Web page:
Lessons in the art of lobbying
Gulfnews: "Lessons in the art of lobbying"
By George S. Hishmeh, Special to Gulf News
It was my fervent wish that the one-time Chief of Staff of former president George H.W. Bush, the father of the current American head of state, would be identified, at least once, in the American media as an American of Palestinian origin. This was the highest position that an Arab-American has achieved (from 1989 to 1991) in US history.
I always assumed that Governor John H. Sununu, an articulate and forceful speaker, wished not to upset (to put it mildly) the political applecart and subject the then new president with unfriendly barbs from the pro-Israel lobby.
But a little known fact is that he was already the only US governor (of the State of New Hampshire) not to call for the repeal of the UN General Assembly Resolution (3379) which declared that "Zionism is Racism" a resolution that is generally condemned in the US and some West European states.
But this week I had the opportunity to publicly pop the question to Sununu at a timely conference sponsored by a partially government-funded institution for scholars, the Woodrow Wilson Centre, on "Arab Americans and Political Participation".
Sununu, who left no doubt in his keynote address that he was not an admirer of the media, replied that when he was first appointed, he notified Helen Thomas, the highly respected Arab American journalist accredited to the White House for many years, about his background; "yet the media has gotten it wrong". He was often identified either as Cuban-born (correct), or Lebanese and sometimes Greek but never Palestinian, more befitting his name which in Arabic means swallow (the bird).
When asked why he does not publish his views in Op-Ed columns, he said he feels his influence is better used through private counsel. Going public with criticism of US policy on Palestine or the Middle East, he reasoned, may satisfy the emotions of the Arab American community but it would conversely decrease his influence within the higher echelons of government.
In his remarks, Sununu said Arab Americans have particularly been lacking in their lobbying efforts. He faulted them for their lack of unity in their message which reflected their ethnic diversity. The challenge, he underlined, is to have a simple and unified message that expresses why their demands are good for America "a message that makes sense and is relevant".
He, however, noted that the community's one unifying issue was the Palestinian case. "It is a timely and an important issue because it is the single most important issue in the Middle East for the long-term security agenda of the United States."
But, he continued, the Arab Americans have "failed to communicate" this point, since all other Middle Eastern issues are linked to the Palestinian problem. Arab Americans, he went on, need to develop "the self-discipline and the smarts to talk about it in that context, that is, why it is in the US interest and thereby the obligation of the Congressman or the administration official to address it".Terrorism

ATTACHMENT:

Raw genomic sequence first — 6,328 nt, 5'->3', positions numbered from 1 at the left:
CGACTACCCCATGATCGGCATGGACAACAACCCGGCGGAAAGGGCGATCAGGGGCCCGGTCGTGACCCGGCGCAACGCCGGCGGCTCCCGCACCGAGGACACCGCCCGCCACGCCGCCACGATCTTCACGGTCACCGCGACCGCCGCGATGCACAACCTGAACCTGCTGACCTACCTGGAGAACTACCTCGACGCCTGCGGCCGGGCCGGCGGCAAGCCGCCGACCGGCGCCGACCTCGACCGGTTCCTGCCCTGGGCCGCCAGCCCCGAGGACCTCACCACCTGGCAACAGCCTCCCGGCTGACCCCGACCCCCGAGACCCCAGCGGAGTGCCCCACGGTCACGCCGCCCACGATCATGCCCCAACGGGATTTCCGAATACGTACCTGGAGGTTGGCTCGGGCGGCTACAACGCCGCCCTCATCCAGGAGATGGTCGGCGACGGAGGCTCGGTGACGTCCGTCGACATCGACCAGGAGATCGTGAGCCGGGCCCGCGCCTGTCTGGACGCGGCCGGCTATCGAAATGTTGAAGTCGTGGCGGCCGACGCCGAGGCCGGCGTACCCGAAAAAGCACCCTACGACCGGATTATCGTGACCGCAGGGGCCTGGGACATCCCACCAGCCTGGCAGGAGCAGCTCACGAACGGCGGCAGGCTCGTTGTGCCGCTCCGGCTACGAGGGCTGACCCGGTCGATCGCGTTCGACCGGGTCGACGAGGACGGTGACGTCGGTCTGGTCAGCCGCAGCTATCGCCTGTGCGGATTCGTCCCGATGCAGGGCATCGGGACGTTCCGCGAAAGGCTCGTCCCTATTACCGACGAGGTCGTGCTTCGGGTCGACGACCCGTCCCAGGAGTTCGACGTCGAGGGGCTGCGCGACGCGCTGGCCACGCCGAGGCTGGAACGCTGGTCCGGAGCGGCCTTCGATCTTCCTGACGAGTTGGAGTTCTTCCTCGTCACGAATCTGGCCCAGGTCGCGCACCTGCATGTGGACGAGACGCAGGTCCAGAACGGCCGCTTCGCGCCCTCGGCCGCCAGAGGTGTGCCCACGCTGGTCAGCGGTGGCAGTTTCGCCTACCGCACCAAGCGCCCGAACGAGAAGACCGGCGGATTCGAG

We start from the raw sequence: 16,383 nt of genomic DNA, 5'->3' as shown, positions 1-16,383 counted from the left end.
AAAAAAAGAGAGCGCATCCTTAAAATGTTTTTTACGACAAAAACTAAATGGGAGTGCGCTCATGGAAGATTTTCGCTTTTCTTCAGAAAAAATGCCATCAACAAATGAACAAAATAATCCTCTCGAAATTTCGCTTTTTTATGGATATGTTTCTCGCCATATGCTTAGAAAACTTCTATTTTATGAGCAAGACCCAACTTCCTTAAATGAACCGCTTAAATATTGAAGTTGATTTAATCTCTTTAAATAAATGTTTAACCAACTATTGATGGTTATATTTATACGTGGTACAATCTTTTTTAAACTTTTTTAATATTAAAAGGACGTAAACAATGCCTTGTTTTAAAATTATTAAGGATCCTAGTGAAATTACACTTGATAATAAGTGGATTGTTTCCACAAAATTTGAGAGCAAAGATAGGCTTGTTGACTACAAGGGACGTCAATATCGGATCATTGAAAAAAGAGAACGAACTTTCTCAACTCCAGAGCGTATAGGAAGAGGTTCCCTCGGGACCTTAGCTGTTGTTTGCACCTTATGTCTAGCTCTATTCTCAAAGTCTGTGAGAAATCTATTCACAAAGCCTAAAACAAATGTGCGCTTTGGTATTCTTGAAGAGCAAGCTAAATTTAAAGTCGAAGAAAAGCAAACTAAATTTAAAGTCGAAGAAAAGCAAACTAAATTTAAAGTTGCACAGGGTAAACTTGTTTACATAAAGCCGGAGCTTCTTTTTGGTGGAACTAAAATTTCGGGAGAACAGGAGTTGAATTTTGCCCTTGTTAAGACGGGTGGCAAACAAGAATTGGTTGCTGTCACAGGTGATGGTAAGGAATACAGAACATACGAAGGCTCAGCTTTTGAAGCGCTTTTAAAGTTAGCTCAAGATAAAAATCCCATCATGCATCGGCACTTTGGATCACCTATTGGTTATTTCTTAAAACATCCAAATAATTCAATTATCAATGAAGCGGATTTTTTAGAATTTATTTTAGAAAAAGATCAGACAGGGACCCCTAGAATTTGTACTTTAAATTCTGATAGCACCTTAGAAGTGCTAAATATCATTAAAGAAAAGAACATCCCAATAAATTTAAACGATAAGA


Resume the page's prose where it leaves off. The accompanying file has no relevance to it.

Another issue he believes has negatively affected Arab American lobbying efforts is the failure to unequivocally condemn terrorism. In the cases when this is done, there is always what he called the "but" that is, a justification for the terrorism.
Interestingly, the former governor singled out the Washington-based American Task Force on Palestine for the "wonderful job" it has done since its founding three years ago. He attributed this to the "simplicity, credibility, discipline and relevance of its message to US policymakers and the American public". Consequently, he noted, it is nowadays "brought in on all discussions at the highest level" on issues concerning Palestine.
The other side of the coin the Israeli lobby continues to be the subject of scrutiny and abhorrence after a recent lengthy article by university professors John Mearsheimer and Stephen Walt.
A sequel to their exposé about the lobby's outreach appeared again in their response to letters-to-the-editor or columns from pro-Israeli Americans. The writers emphasised that "as Israel has become a strategic burden for the US, its American backers have had to work even harder to preserve the 'special relationship'".
Israel's "popularity" was due to the effectiveness of the pro-Israel lobby, they argued, which "effectively limits public awareness and discussion of Israel's less savoury actions". In fact, they underlined that even American "diplomats and military officers are also affected by the distorted public discourse and keep silent ... because they fear that groups like AIPAC (American Israel Public Affairs Committee) will damage their careers if they speak out".
The two professors scoffed at pro-Israeli arguments that "the centrepiece of US Middle East policy is oil, not Israel". "If the oil companies or the oil-producing countries were driving [US] policy," they said, "Washington would be tempted to favour the Palestinians instead of Israel."
Moreover, they continued, "the United States would almost certainly not have gone to war against Iraq in March 2003, and the Bush administration would not be threatening to use military force against Iran; (and with the exception of the 1973 oil embargo) the US commitment to Israel has yet to threaten access to oil".
The professors echoed Sununu's position that Arab American political groups are "weak, divided and wield far less influence than AIPAC" a situation that remains baffling and indefensible.George Hishmeh is a Washington-based columnist. He can be contacted at firstname.lastname@example.org
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